scorecardresearch Skip to main content

A return to normal? Lifting school mask mandate is a start.

The end of the all-hands-on-deck, red-alert phase of the pandemic will not arrive with a bang. It will be a gradual return to normalcy.

Students walk down the hallway at Tussahaw Elementary school in McDonough, Ga., on Aug. 4, 2021.Brynn Anderson/Associated Press

Massachusetts Governor Charlie Baker announced this week that the mask mandate for public schools will be lifted on Feb. 28. With the Omicron surge winding down and a combination of natural and vaccine-induced immunity at the highest point ever, this is the right policy change.

While health officials and the public have spent the past two years carefully tracking data on the presence and severity of COVID-19, there has been a lack of quality research on the downsides of masking. Studies around potential mask harms are harder to conduct, since outcomes such as socialization and learning impacts are less easily measured than case counts and take more time to manifest. We probably won’t know the true, full impact of school mitigation policies for decades to come.


However, the absence of evidence is not the same as evidence of absence. Denying that masks have any downsides for children is to dismiss the lived experience of millions of families, who see negative effects in their children. Most people would admit masks make communication harder, even without a randomized controlled trial to confirm. We don’t know definitively that masking makes learning to read harder, but we also don’t know definitively that it doesn’t. What is known is that children who are not able to read by the end of third grade are much more likely to drop out of school and we also know that that academic achievement in Massachusetts has fallen. The causes for the educational gaps are multifactorial, but the reality is that children need to catch up — and that communication should be easier, not harder.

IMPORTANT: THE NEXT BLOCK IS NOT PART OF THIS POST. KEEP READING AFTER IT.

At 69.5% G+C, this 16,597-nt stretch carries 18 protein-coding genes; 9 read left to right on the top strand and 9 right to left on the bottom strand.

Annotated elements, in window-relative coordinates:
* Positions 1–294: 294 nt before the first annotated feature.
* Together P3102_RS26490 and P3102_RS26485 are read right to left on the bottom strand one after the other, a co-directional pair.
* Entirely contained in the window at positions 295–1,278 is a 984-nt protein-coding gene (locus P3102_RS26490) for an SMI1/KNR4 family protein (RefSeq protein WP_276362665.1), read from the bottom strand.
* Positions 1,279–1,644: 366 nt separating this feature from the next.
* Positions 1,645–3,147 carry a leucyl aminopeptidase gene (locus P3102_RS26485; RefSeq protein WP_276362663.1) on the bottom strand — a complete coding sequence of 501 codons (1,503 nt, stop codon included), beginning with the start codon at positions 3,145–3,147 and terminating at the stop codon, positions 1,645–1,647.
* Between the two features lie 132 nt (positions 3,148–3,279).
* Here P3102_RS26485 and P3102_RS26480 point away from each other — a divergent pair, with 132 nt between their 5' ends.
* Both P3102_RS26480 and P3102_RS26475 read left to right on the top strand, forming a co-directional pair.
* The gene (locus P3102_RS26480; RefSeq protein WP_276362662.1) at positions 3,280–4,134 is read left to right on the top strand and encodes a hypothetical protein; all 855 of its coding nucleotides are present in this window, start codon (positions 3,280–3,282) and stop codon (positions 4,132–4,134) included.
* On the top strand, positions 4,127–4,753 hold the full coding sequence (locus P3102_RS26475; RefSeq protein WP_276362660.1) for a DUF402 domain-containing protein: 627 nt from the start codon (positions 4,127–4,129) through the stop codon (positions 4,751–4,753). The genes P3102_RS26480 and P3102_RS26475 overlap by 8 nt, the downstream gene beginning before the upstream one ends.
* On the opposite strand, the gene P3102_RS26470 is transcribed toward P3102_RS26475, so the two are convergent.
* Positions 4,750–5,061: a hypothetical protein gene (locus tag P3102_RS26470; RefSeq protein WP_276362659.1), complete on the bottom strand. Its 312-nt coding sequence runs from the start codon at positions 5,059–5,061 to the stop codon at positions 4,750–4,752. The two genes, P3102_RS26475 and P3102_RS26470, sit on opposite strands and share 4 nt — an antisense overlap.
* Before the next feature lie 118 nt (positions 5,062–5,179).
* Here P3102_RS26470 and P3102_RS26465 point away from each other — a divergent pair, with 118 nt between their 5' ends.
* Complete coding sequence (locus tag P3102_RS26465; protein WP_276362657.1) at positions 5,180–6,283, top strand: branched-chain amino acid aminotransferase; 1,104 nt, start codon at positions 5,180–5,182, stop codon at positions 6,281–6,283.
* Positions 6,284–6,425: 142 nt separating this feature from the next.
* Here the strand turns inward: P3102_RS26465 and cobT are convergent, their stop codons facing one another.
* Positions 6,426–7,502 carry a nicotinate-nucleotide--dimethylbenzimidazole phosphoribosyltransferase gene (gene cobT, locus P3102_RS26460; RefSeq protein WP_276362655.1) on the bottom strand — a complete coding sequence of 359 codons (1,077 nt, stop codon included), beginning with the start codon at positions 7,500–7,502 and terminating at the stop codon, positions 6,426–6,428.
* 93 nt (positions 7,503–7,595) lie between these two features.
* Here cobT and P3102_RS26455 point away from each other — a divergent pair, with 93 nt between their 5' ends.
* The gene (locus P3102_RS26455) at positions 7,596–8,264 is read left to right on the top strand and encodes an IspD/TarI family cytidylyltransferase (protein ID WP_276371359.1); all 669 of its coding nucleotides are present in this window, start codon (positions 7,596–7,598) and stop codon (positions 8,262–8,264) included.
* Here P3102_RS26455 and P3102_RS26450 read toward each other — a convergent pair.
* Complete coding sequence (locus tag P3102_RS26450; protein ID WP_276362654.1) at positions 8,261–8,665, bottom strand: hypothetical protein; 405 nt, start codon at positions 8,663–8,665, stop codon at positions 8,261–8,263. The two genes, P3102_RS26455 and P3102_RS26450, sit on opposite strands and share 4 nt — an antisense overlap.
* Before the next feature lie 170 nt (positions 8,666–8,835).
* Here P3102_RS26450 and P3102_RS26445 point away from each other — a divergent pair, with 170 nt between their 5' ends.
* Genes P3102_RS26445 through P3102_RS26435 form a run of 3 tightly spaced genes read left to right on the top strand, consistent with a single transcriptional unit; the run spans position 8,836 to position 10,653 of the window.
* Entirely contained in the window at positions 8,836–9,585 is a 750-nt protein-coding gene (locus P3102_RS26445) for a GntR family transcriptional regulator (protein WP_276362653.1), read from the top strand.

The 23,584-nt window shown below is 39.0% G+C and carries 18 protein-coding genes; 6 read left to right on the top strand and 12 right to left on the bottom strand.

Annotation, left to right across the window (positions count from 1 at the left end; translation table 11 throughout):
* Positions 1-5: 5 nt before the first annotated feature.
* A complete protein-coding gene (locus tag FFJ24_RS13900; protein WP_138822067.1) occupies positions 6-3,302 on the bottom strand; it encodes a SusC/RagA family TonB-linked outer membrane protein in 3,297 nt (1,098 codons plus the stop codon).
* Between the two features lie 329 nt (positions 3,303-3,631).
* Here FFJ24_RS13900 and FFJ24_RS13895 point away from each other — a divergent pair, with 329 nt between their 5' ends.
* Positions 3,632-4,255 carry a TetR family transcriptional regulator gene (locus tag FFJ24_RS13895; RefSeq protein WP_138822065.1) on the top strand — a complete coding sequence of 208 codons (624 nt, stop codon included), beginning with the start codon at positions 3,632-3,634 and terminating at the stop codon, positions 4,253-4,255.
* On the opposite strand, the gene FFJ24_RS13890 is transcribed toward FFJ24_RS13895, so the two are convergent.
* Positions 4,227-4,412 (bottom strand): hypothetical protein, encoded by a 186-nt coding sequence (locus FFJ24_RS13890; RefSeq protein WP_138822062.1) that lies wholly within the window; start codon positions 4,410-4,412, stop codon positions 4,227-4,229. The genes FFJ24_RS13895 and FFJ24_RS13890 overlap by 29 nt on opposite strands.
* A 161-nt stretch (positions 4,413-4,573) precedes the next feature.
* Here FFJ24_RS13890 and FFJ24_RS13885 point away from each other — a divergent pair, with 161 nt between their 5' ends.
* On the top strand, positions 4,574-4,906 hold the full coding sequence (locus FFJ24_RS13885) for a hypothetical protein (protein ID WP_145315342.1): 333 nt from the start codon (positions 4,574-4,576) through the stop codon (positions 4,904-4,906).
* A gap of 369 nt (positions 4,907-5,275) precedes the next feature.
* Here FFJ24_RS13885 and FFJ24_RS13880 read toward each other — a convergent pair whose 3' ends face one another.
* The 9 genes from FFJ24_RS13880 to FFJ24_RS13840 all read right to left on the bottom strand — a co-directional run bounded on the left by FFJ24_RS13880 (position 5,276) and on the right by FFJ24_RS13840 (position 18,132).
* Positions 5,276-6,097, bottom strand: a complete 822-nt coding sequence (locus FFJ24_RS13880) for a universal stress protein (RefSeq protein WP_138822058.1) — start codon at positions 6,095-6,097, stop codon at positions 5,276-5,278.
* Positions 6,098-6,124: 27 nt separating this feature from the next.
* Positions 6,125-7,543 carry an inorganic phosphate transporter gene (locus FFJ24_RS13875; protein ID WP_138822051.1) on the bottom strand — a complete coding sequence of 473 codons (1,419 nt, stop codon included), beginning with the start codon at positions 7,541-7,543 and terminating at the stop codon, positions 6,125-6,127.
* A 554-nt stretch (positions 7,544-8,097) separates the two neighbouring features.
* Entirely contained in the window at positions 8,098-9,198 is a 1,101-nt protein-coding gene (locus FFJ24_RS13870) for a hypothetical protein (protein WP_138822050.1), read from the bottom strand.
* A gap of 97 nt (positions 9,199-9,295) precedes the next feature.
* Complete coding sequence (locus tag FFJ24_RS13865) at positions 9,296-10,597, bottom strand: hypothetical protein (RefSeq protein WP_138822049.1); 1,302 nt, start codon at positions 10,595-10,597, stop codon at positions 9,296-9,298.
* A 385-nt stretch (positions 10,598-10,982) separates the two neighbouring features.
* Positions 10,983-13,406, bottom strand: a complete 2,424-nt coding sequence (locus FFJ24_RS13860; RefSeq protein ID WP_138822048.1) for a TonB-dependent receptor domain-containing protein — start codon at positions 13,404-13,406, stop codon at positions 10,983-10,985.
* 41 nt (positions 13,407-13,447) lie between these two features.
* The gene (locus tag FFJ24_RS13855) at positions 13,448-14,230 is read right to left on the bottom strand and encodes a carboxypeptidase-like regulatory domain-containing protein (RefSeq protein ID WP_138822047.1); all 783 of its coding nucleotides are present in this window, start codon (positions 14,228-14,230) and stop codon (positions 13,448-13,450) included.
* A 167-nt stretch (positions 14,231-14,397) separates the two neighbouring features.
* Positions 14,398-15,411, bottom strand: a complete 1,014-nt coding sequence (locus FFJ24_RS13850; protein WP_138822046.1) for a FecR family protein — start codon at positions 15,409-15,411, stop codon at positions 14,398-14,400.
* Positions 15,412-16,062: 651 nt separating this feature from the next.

Massachusetts has one of the highest vaccination rates in the country — including the second-highest uptake among children ages 5 to11 —and strives to continue to vaccinate. Because some estimates are that 50 percent of the world will be infected with Omicron before the wave is over, many of those who are unvaccinated will have protection from serious disease, at least for a period of time. The difference between the protection provided by masks and the protection provided by immunity (from vaccines or infection) is that masks provide protection you can see and feel, day-in and day-out. The protection provided by vaccines is not tangible — we don’t have constant reminders that it is there. At the same time, unlike masks, which only work when you are wearing them, immunity is protecting you from severe outcomes all the time.


Of course, many challenges persist. Some may choose to remain masked to ensure maximum protection against infection — and they should be fully supported in their choice. Others may need to protect themselves due to high-risk conditions.

Individual protection can be achieved through one-way masking, but only if high-quality masks are readily accessible and affordable for anyone who wants one — the Biden plan to distribute free respirators is only a first step. Equity must be paramount in any initiative. The reality is that different children have different needs. It is true that some are immunocompromised and therefore at higher risk of complications from infection, but it is also true that some have hearing impairment, neurocognitive disabilities, and physical limitations that make mask-wearing more detrimental to them.